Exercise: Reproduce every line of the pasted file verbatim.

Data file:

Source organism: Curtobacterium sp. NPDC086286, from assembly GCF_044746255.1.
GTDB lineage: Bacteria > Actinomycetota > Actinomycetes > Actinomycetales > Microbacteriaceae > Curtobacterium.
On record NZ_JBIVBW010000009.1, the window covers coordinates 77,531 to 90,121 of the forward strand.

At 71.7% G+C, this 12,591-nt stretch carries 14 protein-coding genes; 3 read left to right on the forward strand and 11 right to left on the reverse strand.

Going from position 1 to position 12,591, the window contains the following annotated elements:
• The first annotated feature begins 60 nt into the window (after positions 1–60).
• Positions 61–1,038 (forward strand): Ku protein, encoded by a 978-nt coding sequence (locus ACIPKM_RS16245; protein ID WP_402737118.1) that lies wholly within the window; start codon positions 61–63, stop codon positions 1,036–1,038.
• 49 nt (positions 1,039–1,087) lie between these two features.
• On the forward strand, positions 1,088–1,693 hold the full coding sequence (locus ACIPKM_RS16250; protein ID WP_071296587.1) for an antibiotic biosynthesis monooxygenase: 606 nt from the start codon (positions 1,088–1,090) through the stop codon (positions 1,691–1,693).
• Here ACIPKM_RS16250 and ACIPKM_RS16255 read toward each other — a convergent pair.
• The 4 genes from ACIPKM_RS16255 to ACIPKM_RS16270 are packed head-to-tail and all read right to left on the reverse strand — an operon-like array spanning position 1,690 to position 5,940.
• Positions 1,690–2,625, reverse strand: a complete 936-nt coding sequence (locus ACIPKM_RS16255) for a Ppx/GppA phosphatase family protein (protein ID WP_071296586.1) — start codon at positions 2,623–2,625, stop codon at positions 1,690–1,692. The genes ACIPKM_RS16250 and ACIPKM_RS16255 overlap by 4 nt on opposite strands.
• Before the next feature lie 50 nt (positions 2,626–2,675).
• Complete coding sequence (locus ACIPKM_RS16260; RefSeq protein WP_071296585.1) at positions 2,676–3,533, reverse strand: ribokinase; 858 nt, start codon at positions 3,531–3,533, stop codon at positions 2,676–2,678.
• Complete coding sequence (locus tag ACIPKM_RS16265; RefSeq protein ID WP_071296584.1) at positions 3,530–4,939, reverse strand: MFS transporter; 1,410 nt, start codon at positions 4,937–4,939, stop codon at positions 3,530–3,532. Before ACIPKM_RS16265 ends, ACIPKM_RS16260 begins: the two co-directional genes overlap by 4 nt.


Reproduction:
Source organism: Curtobacterium sp. NPDC086286, from assembly GCF_044746255.1.
GTDB lineage: Bacteria > Actinomycetota > Actinomycetes > Actinomycetales > Microbacteriaceae > Curtobacterium.
On record NZ_JBIVBW010000009.1, the window covers coordinates 77,531 to 90,121 of the forward strand.

At 71.7% G+C, this 12,591-nt stretch carries 14 protein-coding genes; 3 read left to right on the forward strand and 11 right to left on the reverse strand.

Going from position 1 to position 12,591, the window contains the following annotated elements:
• The first annotated feature begins 60 nt into the window (after positions 1–60).
• Positions 61–1,038 (forward strand): Ku protein, encoded by a 978-nt coding sequence (locus ACIPKM_RS16245; protein ID WP_402737118.1) that lies wholly within the window; start codon positions 61–63, stop codon positions 1,036–1,038.
• 49 nt (positions 1,039–1,087) lie between these two features.
• On the forward strand, positions 1,088–1,693 hold the full coding sequence (locus ACIPKM_RS16250; protein ID WP_071296587.1) for an antibiotic biosynthesis monooxygenase: 606 nt from the start codon (positions 1,088–1,090) through the stop codon (positions 1,691–1,693).
• Here ACIPKM_RS16250 and ACIPKM_RS16255 read toward each other — a convergent pair.
• The 4 genes from ACIPKM_RS16255 to ACIPKM_RS16270 are packed head-to-tail and all read right to left on the reverse strand — an operon-like array spanning position 1,690 to position 5,940.
• Positions 1,690–2,625, reverse strand: a complete 936-nt coding sequence (locus ACIPKM_RS16255) for a Ppx/GppA phosphatase family protein (protein ID WP_071296586.1) — start codon at positions 2,623–2,625, stop codon at positions 1,690–1,692. The genes ACIPKM_RS16250 and ACIPKM_RS16255 overlap by 4 nt on opposite strands.
• Before the next feature lie 50 nt (positions 2,626–2,675).
• Complete coding sequence (locus ACIPKM_RS16260; RefSeq protein WP_071296585.1) at positions 2,676–3,533, reverse strand: ribokinase; 858 nt, start codon at positions 3,531–3,533, stop codon at positions 2,676–2,678.
• Complete coding sequence (locus tag ACIPKM_RS16265; RefSeq protein ID WP_071296584.1) at positions 3,530–4,939, reverse strand: MFS transporter; 1,410 nt, start codon at positions 4,937–4,939, stop codon at positions 3,530–3,532. Before ACIPKM_RS16265 ends, ACIPKM_RS16260 begins: the two co-directional genes overlap by 4 nt.